Problem of read file in C++(hexagonal resp)

This is a discussion on Problem of read file in C++(hexagonal resp) within the C++ Programming forums, part of the General Programming Boards category; I have some problem reading data from a file The format of the file is a series of number with ...

  1. #1
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    Problem of read file in C++(hexagonal resp)

    I have some problem reading data from a file

    The format of the file is a series of number with hexagonal representation :

    e.g. 1A6F3D...............

    In theory, the method should be like this:

    fopen(“xxxxxx.raw”, “rb”);

    because binary is used. Then I should use byte as unit to read the data to my array of datatype unsigned char.

    However, I don't know how to do this by coding.

    Can anyone please help me?

  2. #2
    In the Land of Diddly-Doo g4j31a5's Avatar
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  3. #3
    Registered User Tonto's Avatar
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    Is it actually binary data, as you presented us with a hexadecimal represented textually right there.

    >> Then I should use byte as unit to read the data to my array of datatype unsigned char.

    Does this data have any meaning? We honestly don't know whether to interpret that data in nibbles, bytes, words, etc. it's really kind of diffcult to help regardless of whether it's binary or text without this knowledge. More details on the file format are needed.

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    codez http://code.google.com/p/zxcvbn/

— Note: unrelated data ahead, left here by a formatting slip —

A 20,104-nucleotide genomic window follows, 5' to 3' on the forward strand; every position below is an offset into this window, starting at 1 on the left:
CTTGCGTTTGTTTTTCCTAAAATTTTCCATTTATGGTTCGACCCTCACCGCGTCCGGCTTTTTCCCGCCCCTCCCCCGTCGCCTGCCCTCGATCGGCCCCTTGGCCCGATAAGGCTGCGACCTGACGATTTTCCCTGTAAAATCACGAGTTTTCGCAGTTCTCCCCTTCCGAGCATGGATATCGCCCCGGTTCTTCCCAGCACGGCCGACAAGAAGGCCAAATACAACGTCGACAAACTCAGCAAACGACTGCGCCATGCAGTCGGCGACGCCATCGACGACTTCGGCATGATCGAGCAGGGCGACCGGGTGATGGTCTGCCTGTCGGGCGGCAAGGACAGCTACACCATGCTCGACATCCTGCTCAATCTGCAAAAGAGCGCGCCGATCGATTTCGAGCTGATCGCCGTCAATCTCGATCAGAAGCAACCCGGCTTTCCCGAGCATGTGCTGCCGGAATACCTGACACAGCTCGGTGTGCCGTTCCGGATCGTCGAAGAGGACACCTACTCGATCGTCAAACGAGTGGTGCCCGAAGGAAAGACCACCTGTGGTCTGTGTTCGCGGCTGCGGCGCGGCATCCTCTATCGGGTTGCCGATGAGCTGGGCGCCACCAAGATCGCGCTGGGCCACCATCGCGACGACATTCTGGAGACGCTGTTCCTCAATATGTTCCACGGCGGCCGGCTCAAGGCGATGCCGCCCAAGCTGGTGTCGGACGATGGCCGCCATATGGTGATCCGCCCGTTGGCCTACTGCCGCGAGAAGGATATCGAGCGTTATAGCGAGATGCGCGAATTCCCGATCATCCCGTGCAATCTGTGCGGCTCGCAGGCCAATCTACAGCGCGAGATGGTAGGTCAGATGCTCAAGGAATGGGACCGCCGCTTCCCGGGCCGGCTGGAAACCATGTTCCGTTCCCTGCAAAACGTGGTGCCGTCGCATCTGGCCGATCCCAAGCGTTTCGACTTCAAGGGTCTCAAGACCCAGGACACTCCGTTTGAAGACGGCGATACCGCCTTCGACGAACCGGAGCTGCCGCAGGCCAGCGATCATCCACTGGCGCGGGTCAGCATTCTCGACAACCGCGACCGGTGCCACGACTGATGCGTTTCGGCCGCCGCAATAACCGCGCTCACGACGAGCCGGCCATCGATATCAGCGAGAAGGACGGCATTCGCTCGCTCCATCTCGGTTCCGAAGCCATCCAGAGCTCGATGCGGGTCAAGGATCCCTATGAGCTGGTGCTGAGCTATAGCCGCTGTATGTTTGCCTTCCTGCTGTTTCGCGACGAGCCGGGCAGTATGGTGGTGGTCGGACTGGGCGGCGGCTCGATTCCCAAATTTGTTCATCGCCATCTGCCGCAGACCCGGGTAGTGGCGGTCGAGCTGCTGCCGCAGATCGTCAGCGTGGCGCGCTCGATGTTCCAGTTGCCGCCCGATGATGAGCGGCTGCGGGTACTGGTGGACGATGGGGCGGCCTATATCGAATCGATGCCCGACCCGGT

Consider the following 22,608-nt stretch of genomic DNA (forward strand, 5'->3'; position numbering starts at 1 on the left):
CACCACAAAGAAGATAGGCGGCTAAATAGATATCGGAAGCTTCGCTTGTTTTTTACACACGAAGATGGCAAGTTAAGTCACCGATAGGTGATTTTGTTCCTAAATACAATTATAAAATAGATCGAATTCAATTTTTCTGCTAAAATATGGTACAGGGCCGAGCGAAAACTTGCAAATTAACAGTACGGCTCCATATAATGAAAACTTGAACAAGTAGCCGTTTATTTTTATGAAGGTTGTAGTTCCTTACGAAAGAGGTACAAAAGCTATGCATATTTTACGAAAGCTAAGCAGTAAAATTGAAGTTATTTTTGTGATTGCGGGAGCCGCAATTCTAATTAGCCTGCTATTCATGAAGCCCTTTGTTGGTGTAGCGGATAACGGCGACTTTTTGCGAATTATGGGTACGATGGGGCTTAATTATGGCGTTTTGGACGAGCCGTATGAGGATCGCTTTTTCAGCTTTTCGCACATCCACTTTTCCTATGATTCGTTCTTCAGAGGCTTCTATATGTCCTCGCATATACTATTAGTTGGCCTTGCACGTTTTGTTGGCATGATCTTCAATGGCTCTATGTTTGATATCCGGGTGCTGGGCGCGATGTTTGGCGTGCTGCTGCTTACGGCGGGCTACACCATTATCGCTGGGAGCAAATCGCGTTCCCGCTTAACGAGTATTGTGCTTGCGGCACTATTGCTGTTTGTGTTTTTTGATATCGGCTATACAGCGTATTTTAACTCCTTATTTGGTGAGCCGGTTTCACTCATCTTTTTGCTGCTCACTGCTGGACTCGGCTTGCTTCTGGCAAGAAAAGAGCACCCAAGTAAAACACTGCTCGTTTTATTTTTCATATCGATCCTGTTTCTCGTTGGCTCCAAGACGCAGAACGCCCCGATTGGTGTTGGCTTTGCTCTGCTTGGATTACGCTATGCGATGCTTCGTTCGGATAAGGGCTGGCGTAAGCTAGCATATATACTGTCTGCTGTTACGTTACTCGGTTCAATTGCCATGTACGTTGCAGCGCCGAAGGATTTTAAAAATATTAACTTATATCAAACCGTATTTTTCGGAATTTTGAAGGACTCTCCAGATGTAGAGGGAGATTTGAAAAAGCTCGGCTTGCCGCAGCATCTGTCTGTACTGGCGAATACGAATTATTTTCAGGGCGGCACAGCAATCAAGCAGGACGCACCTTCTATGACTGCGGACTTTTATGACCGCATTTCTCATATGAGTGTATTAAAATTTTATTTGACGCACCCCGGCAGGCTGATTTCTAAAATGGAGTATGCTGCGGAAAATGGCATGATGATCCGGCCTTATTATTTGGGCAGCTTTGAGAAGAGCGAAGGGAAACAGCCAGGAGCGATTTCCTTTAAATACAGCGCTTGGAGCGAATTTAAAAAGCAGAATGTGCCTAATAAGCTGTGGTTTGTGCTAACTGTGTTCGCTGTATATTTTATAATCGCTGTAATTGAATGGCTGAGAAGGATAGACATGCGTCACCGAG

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    Quote Originally Posted by Tonto
    Is it actually binary data, as you presented us with a hexadecimal represented textually right there.

    >> Then I should use byte as unit to read the data to my array of datatype unsigned char.

    Does this data have any meaning? We honestly don't know whether to interpret that data in nibbles, bytes, words, etc. it's really kind of diffcult to help regardless of whether it's binary or text without this knowledge. More details on the file format are needed.
    The file is a raw image file, which the colour data is represented as RGBRGB.....without any header and dimension specified. My task is to read the data and use the data to do some image processing. And finally put the result back as image.

  5. #5
    Registered User Tonto's Avatar
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    If that is like R8G8B8 then you could do something like